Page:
There are many myths about solar panels, and one of the most pervasive is that they don’t work during winter. Many believe that solar panels shut down once the ice and snow begin to cover rooftops. While it’s true that solar panels are not as efficient during the colder months, they still function perfectly well during winter. In fact, cold weather has nothing to do with a drop in solar efficiency whatsoever, with photovoltaic solar panels working better in colder climates.

This article takes a closer look at this common myth and discusses why solar panels are less efficient during winter.

Will Solar Panels Work in Winter?

While less efficient, solar panel systems function perfectly well during winter. Solar panels work by absorbing photons (light rays) from the sun; this means that they’ll continue to produce electricity, even in subzero temperatures, as long as there is sunlight. Unfortunately, the shorter days of winter, combined with heavy snowfalls, will reduce the sunlight exposure to solar panels. Less sunlight means a lower energy output, and you can expect solar panels to be about 50% less efficient during the winter months compared to the height of summer.

iced over solar panels
Image Source: Canva

How Do Solar Panels Work?

Solar panels are composed of many small photovoltaic solar cells. These cells possess two semiconductive materials (usually silicon) between a casing, like glass or metal. As light passes through the panel, photons knock electrons free from the conductive material, creating a small electrical current. The electrical current is then captured by the cell and funneled directly into a house to power appliances and systems, into a solar battery for later use, or back into the electrical grid.

How Do Colder Temperatures Affect Solar Panels?

It might be hard to believe, but solar photovoltaic (PV) systems are more efficient in cold temperatures than in warm ones. Specifically, solar panel PV systems have higher efficiency in cold temperatures because they absorb electricity from sunlight. Solar cells work by capturing the energy produced by electrons from when they are at rest to when they become agitated. The difference between the at rest energy and the final energy after exposure to sunlight is the amount of power the solar cells absorb. As a result, the lower the at rest energy of the electrons, the more power the solar cells will absorb when the electrons become agitated.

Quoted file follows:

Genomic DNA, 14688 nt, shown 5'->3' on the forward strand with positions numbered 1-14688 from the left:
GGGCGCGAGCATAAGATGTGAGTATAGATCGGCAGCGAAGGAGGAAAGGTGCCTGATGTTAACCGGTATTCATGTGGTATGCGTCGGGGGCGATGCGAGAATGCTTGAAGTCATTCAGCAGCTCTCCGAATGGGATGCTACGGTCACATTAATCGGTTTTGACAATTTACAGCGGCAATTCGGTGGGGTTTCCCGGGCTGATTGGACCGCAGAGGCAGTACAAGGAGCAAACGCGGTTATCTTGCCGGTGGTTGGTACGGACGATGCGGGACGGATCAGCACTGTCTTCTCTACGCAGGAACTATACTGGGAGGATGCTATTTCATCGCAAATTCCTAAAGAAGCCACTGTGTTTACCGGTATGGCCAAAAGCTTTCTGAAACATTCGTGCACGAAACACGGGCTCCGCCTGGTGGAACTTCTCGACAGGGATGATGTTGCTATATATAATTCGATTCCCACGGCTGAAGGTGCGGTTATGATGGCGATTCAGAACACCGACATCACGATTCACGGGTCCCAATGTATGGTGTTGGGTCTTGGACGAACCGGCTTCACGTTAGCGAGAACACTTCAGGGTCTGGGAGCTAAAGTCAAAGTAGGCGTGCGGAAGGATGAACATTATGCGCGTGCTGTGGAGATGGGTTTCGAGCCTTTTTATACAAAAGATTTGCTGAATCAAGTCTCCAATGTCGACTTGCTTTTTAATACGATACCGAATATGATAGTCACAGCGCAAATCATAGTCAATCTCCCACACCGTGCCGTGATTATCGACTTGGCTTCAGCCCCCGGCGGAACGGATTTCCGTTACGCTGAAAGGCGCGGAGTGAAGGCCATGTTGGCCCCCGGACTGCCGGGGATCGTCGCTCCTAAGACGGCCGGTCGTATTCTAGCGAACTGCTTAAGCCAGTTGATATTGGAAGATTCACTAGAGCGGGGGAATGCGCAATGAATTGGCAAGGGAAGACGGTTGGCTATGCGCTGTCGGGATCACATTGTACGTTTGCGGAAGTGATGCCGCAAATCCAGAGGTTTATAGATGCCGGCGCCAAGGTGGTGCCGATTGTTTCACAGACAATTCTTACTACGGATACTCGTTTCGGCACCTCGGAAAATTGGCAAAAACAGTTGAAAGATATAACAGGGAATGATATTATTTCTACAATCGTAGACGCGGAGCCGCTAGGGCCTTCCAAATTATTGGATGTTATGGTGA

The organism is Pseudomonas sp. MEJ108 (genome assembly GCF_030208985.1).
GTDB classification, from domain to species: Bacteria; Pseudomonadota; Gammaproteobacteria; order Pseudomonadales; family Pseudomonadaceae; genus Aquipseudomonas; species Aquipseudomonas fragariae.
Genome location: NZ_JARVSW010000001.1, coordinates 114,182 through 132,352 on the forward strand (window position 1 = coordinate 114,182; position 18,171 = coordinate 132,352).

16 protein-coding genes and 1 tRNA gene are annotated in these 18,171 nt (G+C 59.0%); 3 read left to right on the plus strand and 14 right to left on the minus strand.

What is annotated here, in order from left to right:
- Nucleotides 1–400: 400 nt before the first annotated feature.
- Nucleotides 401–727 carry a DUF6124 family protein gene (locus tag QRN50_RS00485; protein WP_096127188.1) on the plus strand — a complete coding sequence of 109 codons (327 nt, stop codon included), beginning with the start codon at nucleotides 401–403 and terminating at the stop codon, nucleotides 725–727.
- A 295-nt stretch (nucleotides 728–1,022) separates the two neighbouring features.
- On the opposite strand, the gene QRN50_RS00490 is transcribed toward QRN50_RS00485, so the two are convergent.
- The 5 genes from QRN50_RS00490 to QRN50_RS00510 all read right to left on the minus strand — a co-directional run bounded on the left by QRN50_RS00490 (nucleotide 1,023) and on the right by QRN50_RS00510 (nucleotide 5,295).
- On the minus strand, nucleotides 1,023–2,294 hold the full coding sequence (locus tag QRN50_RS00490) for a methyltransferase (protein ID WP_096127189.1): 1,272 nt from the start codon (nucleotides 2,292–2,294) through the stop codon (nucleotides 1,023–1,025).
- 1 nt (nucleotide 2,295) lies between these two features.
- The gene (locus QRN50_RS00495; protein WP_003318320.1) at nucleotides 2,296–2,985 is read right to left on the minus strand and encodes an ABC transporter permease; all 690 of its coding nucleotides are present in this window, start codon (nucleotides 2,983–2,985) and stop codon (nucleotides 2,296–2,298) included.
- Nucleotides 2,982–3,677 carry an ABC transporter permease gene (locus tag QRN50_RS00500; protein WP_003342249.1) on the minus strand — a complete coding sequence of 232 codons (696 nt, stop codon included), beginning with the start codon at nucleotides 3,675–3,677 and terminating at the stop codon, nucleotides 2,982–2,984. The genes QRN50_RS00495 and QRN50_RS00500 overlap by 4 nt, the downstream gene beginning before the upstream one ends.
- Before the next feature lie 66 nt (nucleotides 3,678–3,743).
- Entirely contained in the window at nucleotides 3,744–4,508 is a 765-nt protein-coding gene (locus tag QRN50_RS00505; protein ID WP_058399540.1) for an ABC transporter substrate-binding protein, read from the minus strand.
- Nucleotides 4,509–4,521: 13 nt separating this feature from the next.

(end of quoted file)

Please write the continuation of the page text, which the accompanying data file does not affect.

To make this easier to understand, think of these electrons as batteries that charge and fill with power when they’re hit by sunlight. If the electron battery is 0% at rest and jumps up to 100% when the sun hits it, the solar cells absorb 100% of the energy generated. But, if the electron is 30% at rest and jumps to 100% when the sunlight hits it, the solar panel only absorbs 70%.

In cold temperatures, the electrons have less energy at rest, allowing the solar panels to absorb energy more efficiently when agitated. The most efficient temperature for solar panels to absorb energy is 77°F.

low temperatures thermometer
Image Source: Canva

Will Snow and Cloud Cover Affect Solar Panels?

While cold weather may not affect solar panel systems, the other elements that come along with winter can result in lower solar panel performance. When panels are covered in a layer of snow, it will prevent sunlight from reaching the cells. As a result, the heavier snowfalls they experience, the lower the wintertime energy production. Thankfully, solar panels are angled toward the sun and slopped, meaning they’re pretty good at shaking off snow if they become coated. While heavy snowfalls can impact a solar system’s efficiency, they typically don’t have a sizable impact on the overall amount of electricity a home takes in.